Intira monitors the operation of its systems with Hewlett-Packard Co.'s OpenView, which would have been bogged down if Ursem had also used it to do continuous, real-time monitoring for any changes in every server.

Using StatePoint Plus, a change-management tool developed by Monroeville, Pa.-based Westinghouse Electric Co. for its own use and now sold to other companies, "I have the ability, from San Francisco, to link into the Intira data center and compare any set of servers against a reference server" to find and investigate any unexpected changes, Ursem says.

"I don't want things done manually by gangs of people," says Ursem. "Then you would suffer from human inconsistencies. I'm looking to reduce that. Anything I can automate, I will. Anything I can outsource, I will."

Old Rules, New Game

Select Comfort has built a multitiered process for making changes to its site, which can get as many as 8,000 unique visitors per day.

It created a content-management application that five people in marketing can use for live updates of information such as product descriptions and availability. But "we really try to keep the control tight," says Etzell.

Select Comfort follows a mix of written and unwritten rules, such as "don't change things at peak use time if you don't have to." This select group of users can make changes either live on the site immediately or to a staging server, where changes can be reviewed before going live. The company also does weekly batch updates of changes, as well as a "major monthly push" in which more complicated functional changes (compared with content-based changes) are put into place, says Etzell.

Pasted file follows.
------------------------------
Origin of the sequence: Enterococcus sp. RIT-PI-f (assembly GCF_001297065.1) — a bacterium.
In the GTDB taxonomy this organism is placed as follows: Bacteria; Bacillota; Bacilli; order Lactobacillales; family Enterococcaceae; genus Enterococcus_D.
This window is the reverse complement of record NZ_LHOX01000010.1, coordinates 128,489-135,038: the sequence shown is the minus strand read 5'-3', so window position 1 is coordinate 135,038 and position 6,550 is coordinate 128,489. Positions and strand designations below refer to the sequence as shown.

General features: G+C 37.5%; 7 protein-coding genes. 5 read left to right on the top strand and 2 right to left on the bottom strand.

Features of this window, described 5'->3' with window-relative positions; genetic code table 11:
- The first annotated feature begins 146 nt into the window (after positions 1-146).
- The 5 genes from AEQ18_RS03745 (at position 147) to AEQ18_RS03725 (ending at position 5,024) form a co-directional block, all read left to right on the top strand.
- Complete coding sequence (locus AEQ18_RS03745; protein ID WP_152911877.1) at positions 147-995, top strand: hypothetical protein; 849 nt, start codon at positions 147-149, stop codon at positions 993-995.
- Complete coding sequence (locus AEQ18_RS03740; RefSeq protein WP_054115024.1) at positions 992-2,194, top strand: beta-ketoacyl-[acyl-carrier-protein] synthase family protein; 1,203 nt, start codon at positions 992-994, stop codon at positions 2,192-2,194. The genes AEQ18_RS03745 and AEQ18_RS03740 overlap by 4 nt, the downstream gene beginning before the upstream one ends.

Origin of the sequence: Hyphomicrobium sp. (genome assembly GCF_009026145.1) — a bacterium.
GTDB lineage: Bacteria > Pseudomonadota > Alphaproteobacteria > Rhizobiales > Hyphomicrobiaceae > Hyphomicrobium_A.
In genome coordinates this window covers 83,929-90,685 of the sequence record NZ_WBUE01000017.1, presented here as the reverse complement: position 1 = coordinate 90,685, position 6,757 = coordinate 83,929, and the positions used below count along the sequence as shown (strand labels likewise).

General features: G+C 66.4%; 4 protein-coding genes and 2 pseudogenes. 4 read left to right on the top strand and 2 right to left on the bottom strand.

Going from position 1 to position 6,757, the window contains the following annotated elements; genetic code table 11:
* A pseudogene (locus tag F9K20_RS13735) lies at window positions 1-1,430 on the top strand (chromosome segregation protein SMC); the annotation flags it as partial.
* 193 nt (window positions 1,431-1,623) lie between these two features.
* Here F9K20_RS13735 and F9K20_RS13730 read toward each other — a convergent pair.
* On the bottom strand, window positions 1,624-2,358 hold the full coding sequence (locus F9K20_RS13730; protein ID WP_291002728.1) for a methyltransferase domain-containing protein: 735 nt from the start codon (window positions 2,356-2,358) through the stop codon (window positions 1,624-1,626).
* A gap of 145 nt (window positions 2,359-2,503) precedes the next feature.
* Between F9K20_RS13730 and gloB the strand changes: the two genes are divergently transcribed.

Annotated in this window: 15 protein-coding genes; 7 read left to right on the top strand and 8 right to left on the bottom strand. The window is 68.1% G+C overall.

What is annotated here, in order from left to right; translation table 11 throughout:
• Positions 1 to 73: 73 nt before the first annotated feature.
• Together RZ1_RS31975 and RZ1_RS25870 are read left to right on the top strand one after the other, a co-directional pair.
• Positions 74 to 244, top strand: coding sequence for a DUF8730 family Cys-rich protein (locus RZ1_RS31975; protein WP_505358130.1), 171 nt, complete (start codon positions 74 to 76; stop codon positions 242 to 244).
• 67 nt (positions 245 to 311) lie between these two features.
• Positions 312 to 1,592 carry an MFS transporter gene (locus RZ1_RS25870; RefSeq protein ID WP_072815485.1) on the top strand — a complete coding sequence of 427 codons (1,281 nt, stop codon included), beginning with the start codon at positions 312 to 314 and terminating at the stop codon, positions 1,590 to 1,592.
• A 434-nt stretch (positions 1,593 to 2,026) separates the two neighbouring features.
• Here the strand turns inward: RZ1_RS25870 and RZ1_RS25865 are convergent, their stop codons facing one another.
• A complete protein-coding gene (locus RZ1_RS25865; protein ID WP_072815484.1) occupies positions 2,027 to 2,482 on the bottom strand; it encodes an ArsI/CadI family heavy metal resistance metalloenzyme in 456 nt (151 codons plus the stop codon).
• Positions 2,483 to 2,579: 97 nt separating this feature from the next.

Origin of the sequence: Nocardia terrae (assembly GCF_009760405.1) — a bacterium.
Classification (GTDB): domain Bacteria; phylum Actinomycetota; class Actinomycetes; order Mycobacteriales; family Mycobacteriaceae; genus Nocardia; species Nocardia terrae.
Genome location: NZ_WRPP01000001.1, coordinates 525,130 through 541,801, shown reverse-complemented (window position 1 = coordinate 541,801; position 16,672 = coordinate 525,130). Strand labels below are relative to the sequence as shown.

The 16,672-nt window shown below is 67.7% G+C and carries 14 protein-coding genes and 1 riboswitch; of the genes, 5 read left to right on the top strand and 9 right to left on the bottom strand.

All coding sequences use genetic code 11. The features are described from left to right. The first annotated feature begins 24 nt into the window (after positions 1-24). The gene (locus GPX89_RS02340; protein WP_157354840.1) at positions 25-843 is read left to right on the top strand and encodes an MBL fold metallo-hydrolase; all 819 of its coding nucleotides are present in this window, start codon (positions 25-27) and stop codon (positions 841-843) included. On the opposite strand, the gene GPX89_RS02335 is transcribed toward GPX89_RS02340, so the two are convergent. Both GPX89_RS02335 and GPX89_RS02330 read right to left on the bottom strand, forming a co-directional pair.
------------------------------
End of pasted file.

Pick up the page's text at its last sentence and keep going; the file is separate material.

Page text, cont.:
Like Ursem, Etzell has taken pains to document the change-management procedures for his environment, which includes Windows NT 4.0 servers and SQL Server 7.0 databases, as well as Austin, Texas-based Vignette Corp.'s StoryServer 5. He says he also tries to make sure everyone on staff knows who is responsible for which parts of the infrastructure so they can be notified of changes that might affect them.

The strongest change-management processes, says Etzell, were adapted from those already used by the technical services group responsible for Select Comfort's backbone enterprise resource planning, financial and other systems. These processes cover changes to infrastructure hardware and software, with written test plans before an update is put into service. But even then, "some arm-twisting goes on, and we'll change something on the fly," Etzell says.

Keeping those exceptions to a minimum is part of the art of change management. It's when you try to "short-circuit" your own procedures, Etzell says, that you get into trouble - which can mean a nasty wake-up call for the entire business.

Scheier is a freelance writer in Boylston, Mass.